• Last modified 2410 days ago (Dec. 12, 2012)


Print museum under new guidance

PHS alum returns to head project

Staff writer

Peabody Historical Society members are excited that 1957 Peabody High School graduate George “Wes” Bentz thinks one of the great things about his retirement is being able to return to Peabody with some regularity and take charge of the Peabody Print Museum.

The museum began as a retirement project of former Peabody Gazette-Bulletin editor Bill Krause, in the mid-1990s. During those years, many small town newspapers were merging or being sold to neighboring publishers and much of the aging equipment that languished in the back rooms of those newspaper offices was headed for the scrap pile.

However, Krause and a friend, Bill Jackson of Wichita, wanted to preserve it, get it up and running, and have a place to show people how newspapers were printed long ago.

Word of Krause’s museum project got out and newspaper owners across the state offered him their printing relics. Some were still capable of doing the work they were meant to do, others would only be good for parts, but Krause took all that he could get.

Krause had a “band of guys” who took trucks and trailers to small town newspaper offices to retrieve the equipment. A time or two, the museum doors had to be removed from their hinges and a ramp fashioned to get the machinery over the threshold.

An extensive collection was assembled.

Eventually, Krause’s health failed and he was no longer able to work on the project. For a brief time twin brothers Josh and Jacob Marshall both knowledgeable about old printing techniques, moved to Peabody and hoped to get the museum going. However, after a couple of years, they also gave up and moved on.

“Wes’s experience and interest in the printing business is just what we need,” said Carmen South, historical society board member and PHS classmate of Bentz. “We also were recently contacted by Derek Hamm, assistant professor of graphic design at Tabor College. He has an interest in the older printing methods and wants to have his students come in and work with the equipment.”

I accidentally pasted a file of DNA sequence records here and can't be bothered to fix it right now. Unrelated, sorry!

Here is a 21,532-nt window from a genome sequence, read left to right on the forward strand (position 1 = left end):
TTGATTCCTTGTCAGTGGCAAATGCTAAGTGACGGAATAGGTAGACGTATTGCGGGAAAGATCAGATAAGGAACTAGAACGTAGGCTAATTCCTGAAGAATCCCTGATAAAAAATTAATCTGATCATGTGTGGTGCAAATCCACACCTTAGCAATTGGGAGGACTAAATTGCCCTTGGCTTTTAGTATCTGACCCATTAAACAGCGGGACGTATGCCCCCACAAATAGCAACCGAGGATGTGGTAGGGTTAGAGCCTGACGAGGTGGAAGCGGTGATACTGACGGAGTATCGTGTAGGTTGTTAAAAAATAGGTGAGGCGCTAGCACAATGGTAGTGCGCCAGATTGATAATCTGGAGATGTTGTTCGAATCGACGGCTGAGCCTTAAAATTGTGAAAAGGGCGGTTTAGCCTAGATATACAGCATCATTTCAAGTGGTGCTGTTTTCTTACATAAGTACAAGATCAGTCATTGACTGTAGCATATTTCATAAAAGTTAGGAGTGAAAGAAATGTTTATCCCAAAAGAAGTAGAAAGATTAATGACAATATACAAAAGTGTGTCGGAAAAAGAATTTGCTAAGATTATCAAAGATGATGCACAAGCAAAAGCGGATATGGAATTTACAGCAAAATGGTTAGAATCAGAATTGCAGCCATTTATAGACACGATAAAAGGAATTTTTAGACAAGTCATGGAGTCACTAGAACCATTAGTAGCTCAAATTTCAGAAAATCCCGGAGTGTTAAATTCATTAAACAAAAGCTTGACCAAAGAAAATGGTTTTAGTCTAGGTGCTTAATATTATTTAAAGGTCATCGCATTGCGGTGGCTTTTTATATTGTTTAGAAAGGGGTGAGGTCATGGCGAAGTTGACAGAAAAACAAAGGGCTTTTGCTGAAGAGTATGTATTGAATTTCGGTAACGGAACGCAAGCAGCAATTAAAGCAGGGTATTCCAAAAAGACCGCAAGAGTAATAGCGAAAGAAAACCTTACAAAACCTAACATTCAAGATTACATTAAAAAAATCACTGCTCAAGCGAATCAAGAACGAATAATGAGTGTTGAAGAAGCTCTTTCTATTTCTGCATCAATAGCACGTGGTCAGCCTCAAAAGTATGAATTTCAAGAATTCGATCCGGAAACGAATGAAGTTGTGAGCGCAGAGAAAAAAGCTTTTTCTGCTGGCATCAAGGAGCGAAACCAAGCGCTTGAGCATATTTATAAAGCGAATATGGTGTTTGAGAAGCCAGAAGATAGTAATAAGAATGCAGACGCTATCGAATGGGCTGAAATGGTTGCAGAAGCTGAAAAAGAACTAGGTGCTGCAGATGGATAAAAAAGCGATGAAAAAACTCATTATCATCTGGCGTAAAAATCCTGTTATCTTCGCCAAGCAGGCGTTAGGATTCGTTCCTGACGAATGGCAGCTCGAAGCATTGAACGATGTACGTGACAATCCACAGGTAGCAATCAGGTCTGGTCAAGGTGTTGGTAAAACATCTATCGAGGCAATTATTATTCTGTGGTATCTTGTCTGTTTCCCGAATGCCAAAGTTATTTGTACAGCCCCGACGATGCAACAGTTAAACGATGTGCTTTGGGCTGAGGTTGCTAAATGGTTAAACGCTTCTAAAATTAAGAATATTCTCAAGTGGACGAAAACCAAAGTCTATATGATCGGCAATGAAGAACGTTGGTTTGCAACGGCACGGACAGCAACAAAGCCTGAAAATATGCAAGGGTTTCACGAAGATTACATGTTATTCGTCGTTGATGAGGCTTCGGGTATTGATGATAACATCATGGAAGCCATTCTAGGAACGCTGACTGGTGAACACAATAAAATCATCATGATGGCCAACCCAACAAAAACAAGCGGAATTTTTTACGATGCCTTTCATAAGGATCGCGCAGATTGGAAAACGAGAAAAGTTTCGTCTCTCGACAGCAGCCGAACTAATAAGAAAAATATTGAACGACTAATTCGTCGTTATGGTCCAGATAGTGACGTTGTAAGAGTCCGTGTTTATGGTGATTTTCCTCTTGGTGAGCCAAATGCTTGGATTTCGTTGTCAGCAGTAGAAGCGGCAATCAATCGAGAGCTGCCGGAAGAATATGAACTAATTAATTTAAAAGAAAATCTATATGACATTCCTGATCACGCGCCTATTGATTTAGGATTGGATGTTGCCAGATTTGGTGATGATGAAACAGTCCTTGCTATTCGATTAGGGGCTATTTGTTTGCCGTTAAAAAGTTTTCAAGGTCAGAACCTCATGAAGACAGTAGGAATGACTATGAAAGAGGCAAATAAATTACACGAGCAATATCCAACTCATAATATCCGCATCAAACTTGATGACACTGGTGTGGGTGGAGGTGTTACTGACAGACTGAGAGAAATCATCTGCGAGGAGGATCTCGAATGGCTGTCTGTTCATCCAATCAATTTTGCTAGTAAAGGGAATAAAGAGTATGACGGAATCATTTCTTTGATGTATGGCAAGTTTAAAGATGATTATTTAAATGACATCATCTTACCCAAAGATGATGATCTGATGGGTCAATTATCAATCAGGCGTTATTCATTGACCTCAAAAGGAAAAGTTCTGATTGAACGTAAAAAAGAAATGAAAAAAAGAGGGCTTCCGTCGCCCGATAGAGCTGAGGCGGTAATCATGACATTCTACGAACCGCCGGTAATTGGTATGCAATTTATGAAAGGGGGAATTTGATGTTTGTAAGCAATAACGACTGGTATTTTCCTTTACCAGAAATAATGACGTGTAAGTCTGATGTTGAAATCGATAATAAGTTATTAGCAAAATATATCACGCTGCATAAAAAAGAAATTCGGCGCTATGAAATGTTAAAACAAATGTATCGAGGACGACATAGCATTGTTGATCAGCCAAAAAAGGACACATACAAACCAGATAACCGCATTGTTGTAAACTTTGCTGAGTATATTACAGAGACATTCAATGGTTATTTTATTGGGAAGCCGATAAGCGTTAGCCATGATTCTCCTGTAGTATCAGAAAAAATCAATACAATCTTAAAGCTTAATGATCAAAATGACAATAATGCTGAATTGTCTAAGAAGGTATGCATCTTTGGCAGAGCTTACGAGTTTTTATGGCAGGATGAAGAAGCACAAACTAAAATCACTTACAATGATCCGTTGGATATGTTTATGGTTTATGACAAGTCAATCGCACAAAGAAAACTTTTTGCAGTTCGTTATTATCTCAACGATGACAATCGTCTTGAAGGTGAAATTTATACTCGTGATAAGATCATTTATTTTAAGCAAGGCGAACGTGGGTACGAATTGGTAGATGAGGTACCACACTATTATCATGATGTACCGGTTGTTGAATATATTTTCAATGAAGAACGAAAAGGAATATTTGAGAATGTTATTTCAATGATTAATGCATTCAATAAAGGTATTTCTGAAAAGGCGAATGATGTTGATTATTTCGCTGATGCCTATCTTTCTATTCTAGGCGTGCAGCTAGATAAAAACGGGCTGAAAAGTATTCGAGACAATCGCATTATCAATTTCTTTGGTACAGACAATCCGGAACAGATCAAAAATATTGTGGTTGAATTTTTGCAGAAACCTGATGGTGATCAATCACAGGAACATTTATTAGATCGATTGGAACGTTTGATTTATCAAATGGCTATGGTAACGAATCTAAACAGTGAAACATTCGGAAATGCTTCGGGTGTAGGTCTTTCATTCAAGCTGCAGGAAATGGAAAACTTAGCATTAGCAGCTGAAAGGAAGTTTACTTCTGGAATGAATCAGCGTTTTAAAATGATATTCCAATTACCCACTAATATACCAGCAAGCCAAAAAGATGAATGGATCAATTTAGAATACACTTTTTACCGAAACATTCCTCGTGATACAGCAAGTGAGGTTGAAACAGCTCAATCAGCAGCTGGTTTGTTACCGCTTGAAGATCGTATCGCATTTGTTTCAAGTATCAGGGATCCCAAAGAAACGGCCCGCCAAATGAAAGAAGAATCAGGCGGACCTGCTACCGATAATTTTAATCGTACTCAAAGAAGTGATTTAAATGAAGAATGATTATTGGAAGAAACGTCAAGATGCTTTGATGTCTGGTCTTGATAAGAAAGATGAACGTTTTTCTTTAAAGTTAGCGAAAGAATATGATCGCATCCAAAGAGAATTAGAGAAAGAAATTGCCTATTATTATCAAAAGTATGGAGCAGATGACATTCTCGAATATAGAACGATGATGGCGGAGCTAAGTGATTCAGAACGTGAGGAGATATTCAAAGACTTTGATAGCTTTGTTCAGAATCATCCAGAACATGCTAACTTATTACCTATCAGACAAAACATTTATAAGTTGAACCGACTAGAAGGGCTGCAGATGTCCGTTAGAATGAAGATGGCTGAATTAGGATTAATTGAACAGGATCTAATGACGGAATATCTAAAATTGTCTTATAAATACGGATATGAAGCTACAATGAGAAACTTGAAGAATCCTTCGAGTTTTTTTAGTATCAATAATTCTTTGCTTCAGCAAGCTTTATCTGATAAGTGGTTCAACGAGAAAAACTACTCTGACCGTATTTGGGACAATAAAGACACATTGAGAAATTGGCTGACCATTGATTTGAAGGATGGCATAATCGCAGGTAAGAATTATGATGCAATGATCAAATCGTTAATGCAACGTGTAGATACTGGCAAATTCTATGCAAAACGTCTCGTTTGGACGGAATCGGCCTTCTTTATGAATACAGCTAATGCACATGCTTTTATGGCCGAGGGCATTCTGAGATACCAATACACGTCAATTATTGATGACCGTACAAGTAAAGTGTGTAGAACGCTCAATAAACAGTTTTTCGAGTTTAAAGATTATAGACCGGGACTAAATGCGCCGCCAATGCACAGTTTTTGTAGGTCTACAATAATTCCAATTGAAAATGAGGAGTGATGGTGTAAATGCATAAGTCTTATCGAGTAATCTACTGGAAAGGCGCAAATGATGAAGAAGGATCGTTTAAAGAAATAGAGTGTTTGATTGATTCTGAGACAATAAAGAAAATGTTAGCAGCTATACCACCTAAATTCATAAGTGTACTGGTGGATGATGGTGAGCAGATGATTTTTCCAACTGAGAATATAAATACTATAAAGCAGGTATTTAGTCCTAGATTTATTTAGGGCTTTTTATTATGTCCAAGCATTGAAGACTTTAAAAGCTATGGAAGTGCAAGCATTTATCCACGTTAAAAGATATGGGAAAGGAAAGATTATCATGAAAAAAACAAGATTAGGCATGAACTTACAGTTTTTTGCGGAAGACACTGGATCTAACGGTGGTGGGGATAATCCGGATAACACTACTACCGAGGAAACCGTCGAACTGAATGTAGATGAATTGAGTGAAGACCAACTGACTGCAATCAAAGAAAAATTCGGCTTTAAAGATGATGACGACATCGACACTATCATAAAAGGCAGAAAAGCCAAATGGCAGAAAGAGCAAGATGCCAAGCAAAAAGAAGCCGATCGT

Bentz and his wife, Shirley, are renting the former LeRoy Mosiman home south of town and they return to Peabody from St. Louis, Mo., as their schedules allow.

Bentz worked in the Peabody Gazette office from sixth grade to his freshman year in high school. He worked first for Dwight Hinshaw and then for Bill Krause after Krause bought the Peabody Gazette in 1954.

“It was something I really loved doing,” he said. “Of course, I knew nothing about the newspaper or printing business and I have no idea why Duane Hinshaw ever hired me, but it was something I never forgot.”

“I had asthma pretty bad and I couldn’t work in the fields or barn with my dad,” he said. “While the other guys my age were driving tractors and combines, I was running presses, casters, and metal saws. Hinshaw paid me $4 a week and it was the best job I ever had.”

Bentz has been spending his time organizing the equipment and re-grouping it into a working museum for visitors.

“We will be getting rid of some of the ‘extra’ machines that are duplicates, not in working condition, or are a different make or size and would not be good for spare parts,” he added. “There are five or six machines that no one knows how to operate. We will be researching these as we go along to find out just what we have.”

Bentz said they have enough spare linotype parts to last quite a long time.

“The presses are another matter,” he said. “At some point we will need to find other machines or parts.”

Bentz said the ultimate goal, besides preserving the equipment and getting it running, is to make the museum a hands-on experience.

“We’d like for people to be able to enjoy a working museum,” he said. “It would be great for visitors to actually see the steps needed for printing a page or a simple sign.”

Hamm shares Bentz’s goals and enthusiasm. He would like his students to be considered a resource for the museum.

“I have many students with an interest in the older printing items. We can arrange for them to get credit for work they do at the museum and at the same time they will get a good background in the history of their craft,” he said.

Bentz and Hamm have developed a list of things volunteers could do to help progress at the museum move forward.

“We could use some carpenter, electrical, and painting help,” Bentz said. “And we need some volunteers to learn a bit about printing so they can repair or run presses, melters, saws, Linotypes, the addressographs, and other equipment. Others can learn to sort and put away type, slugs, matrixes, etc. or learn to set type.”

He would like to train local individuals so that someone always is on hand for demonstrations.

“Peabody has a wonderful collection of equipment,” he said. “It would be a shame for it to be hidden away and never used. I’d like to see to it that doesn’t happen.”

For more information or to volunteer, contact Bentz at (314) 704-7901 or

Last modified Dec. 12, 2012